Thursday, March 19, 2009

Semi-Pelagian in my mind!

A post inspired by Reading the Classics with Challies.

In chapter 2 of Real Christianity, Wilberforce confronts his peers on their view of the nature of man. Wilberforce contends that “The bulk of professed Christians are used to speak of man as of a being, who naturally pure and inclined to all virtue, is sometimes, almost involuntarily, drawn out of the right course, or is overpowered by the violence of temptation.” (17) This is unacceptable to Wilberforce and he gives several proofs for his contrary view: first, the contrast between what we expect in man’s actions and what we actually see; second, man’s actions in ‘polished nations of antiquity’; third, the actions of inhabitants of the New World; fourth, the general state of the Christian world; fifth, the actions of even true Christians; and finally and most importantly, Scripture’s attestation of human depravity.

For the author, Scripture is clear on this matter: “Far different is the humiliating language of Christianity. From it we learn that man is "an apostate creature, fallen from his high original, degraded in his nature, and depraved in his faculties: indisposed to good, and disposed to evil: prone to vice it is natural and easy to him; disinclined to virtue it is difficult and laborious: he is tainted with sin, not slightly and superficially, but radically and to the very core.” (18) In the previous chapter, Wilberforce reproved his generation for the lack of biblical doctrinal knowledge. In this chapter he begins to build a foundation of biblical doctrine and what ‘Real Christianity’ entails.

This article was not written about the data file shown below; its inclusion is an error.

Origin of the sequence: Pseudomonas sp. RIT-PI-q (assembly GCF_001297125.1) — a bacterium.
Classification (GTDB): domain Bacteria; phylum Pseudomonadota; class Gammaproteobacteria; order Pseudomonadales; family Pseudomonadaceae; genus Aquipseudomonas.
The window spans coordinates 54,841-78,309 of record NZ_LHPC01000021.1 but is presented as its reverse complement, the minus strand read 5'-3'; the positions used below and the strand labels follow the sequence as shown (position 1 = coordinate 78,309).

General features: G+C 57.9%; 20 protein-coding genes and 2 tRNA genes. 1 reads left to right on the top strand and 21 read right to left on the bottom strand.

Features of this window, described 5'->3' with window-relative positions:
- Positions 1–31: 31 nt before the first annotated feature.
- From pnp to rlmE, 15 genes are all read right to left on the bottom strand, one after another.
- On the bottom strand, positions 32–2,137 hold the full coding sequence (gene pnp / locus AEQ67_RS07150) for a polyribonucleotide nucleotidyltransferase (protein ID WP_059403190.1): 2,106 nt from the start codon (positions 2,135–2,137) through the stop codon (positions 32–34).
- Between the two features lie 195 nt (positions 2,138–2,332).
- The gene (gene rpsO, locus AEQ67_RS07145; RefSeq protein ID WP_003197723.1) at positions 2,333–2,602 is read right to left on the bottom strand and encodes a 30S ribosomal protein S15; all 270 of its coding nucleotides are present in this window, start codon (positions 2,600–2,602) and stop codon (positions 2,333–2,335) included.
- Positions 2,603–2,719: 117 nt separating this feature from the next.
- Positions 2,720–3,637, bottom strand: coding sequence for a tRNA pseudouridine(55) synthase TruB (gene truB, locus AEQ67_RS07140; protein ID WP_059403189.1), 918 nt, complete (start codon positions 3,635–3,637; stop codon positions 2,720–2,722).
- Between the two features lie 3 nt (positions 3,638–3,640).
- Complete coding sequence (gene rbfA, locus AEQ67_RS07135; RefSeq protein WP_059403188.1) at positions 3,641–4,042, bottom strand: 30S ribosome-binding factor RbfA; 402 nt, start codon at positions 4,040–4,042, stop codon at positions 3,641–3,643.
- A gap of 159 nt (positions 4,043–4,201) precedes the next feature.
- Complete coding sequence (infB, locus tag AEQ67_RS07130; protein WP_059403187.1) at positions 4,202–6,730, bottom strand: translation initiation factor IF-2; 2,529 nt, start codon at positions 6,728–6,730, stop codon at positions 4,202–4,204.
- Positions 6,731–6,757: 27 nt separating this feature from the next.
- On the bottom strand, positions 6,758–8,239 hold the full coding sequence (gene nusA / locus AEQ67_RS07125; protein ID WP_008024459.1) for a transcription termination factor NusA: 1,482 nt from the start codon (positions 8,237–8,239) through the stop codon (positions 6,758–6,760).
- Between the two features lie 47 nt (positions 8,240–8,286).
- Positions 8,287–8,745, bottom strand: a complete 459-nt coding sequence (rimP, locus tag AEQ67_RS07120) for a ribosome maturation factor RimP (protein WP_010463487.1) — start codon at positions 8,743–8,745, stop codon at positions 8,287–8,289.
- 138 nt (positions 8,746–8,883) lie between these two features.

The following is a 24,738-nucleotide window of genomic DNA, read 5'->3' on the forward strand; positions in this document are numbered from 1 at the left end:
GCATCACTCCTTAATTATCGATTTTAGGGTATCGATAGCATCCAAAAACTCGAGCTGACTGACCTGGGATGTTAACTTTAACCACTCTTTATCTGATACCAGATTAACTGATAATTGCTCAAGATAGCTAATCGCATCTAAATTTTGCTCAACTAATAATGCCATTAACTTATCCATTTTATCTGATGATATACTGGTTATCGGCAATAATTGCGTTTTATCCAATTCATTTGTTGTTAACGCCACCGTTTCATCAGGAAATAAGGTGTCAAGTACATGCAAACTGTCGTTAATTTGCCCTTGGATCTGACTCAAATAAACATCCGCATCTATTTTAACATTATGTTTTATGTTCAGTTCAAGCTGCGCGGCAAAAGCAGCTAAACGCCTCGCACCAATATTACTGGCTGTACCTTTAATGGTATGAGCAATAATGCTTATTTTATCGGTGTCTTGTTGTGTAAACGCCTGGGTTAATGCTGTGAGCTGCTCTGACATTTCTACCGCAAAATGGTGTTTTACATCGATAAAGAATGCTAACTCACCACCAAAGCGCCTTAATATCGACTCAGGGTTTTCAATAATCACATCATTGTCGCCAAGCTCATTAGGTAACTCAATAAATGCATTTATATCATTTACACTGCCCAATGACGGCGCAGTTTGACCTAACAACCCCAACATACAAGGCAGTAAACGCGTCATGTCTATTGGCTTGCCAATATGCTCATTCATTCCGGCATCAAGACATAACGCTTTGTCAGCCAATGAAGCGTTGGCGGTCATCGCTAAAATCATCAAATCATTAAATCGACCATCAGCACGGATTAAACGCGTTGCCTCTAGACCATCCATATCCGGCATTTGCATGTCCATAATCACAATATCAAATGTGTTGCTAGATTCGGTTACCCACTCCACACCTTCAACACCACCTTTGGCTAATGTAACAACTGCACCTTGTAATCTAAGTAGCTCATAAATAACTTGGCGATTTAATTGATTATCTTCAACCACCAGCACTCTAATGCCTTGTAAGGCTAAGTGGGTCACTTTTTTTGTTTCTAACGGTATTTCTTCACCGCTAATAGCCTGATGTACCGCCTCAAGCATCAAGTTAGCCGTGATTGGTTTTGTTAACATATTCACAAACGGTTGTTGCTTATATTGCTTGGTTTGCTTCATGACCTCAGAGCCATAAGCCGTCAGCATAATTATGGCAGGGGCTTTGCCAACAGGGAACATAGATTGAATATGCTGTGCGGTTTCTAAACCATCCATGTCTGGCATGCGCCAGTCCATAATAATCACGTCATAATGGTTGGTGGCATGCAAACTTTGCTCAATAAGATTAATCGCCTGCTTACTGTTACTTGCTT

It is not by chance that Wilberforce starts with the human condition. “It is here, never let it be forgotten, that our foundation must be laid; otherwise our superstructure, whatever we may think of it, will one day prove tottering and insecure.” (32, italics mine) Human depravity would have been glaringly obvious to a man who dedicated his life to the abolition of slavery. But for Wilberforce, he believed that this concept of the human condition was foundational to Christianity, at least to Real Christianity. And so he makes his case in Chapter 2. He fears that “instead of deploring our miserable condition, we have too often hugged our chains, and even gloried in our ignominious bondage.” (25) And bondage, spiritual or physical, did not sit well with this man.